BUENOS AIRES - NEIGHBORHOODS
On first glance, this working and middle-class neighborhood seems to offer little of interest to tourists. However, it's steeped in Buenos Aires history. This is where tango crooner Carlos Gardel grew up and lived as an adult. Vestiges of that time period include the Abasto Shopping Center, once an open-air market, on Calle Corrientes, where Gardel sang to the vendors as a child and first became famous. The tango show palace Esquina Carlos Gardel was built over a bar he frequented, and his home on Calle Jean Jaures is now a museum.
This emerging neighborhood in the south of Buenos Aires borders La Boca and San Telmo. For years, tourists visited only for its famous tango show hall Señor Tango. The neighborhood has the reputation of being dangerous, though the recent influx of artists and young people due to rising housing prices in surrounding areas has caused gentrification. A number of the warehouses and barracks from which the neighborhood takes its name are being converted into luxury apartments and art centers. Businesses here often claim to be in San Telmo.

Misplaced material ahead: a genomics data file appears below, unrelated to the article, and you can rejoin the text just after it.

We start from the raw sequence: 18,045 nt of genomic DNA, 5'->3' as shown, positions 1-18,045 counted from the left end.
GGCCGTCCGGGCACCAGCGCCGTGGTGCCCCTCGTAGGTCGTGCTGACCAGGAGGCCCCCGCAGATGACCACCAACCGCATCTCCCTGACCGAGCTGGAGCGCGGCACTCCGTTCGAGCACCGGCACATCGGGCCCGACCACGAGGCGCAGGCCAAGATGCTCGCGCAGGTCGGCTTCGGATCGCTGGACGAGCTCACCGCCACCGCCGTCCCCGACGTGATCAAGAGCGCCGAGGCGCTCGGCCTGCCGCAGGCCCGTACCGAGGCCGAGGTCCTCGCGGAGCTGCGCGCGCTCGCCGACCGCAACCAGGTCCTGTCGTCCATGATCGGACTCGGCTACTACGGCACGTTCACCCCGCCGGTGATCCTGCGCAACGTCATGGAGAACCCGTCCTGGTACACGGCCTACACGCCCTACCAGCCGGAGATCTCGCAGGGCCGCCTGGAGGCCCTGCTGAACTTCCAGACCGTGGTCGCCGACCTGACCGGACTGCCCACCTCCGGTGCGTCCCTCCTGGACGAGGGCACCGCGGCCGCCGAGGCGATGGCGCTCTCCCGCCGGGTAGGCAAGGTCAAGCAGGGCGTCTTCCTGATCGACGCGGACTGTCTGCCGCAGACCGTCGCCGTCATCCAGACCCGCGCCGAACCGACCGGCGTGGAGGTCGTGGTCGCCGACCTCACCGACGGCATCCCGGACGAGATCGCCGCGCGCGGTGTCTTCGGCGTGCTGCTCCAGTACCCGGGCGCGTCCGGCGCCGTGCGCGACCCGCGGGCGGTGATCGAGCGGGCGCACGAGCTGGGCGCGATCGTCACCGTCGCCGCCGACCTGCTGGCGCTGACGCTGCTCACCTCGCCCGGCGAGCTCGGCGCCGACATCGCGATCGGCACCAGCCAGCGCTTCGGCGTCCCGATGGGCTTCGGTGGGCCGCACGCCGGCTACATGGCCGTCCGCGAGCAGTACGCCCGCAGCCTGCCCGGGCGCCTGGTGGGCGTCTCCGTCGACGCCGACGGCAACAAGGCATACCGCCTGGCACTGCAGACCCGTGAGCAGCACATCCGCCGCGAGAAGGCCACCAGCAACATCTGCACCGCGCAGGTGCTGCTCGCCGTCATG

This neighborhood borders Recoleta, and many consider it to be part of Recoleta. However, while the two are physically similar, Barrio Norte is busier and more commercialized, with shops primarily aimed at a middle- and upper-middle- class clientele. If anyone ever describes to you a place allegedly in Recoleta but with convenient subway access, it's actually in this neighborhood. Most shops are located on Avenida Santa Fe, which is serviced by the D subway line. This area was historically home to much of the city's homosexual population and services, but that is changing over time as venues spread across the city, especially to San Telmo.
You'll probably be in Buenos Aires for a long time before you venture out to Belgrano, a well-to-do neighborhood in the north of the city, beyond Palermo. Its main feature is its barrancas, a series of hills in the center of the neighborhood and an enormous waterfront park, which is an extension of those in Palermo. While tiny, this is where you'll find Buenos Aires's Chinatown, near the intersection of Arribeños and Mendoza, close to the Belgrano train station.
The western side of the Avenida de Mayo surrounds the enormous Congreso building looking out over Plaza Congreso. Though the building and plaza are significant and famous attractions, the neighborhood itself has a run-down feel. Things are beginning to turn around, however, and a large number of hotels have opened in this area, though they are not as renowned as those in some of the more sophisticated parts of the city. To the north along Callao, you'll come across blocks of deteriorating marble and stucco neoclassical architecture that bring to mind Buenos Aires's prestigious days and Argentina's desire to rise as a global power.
Corrientes Theater District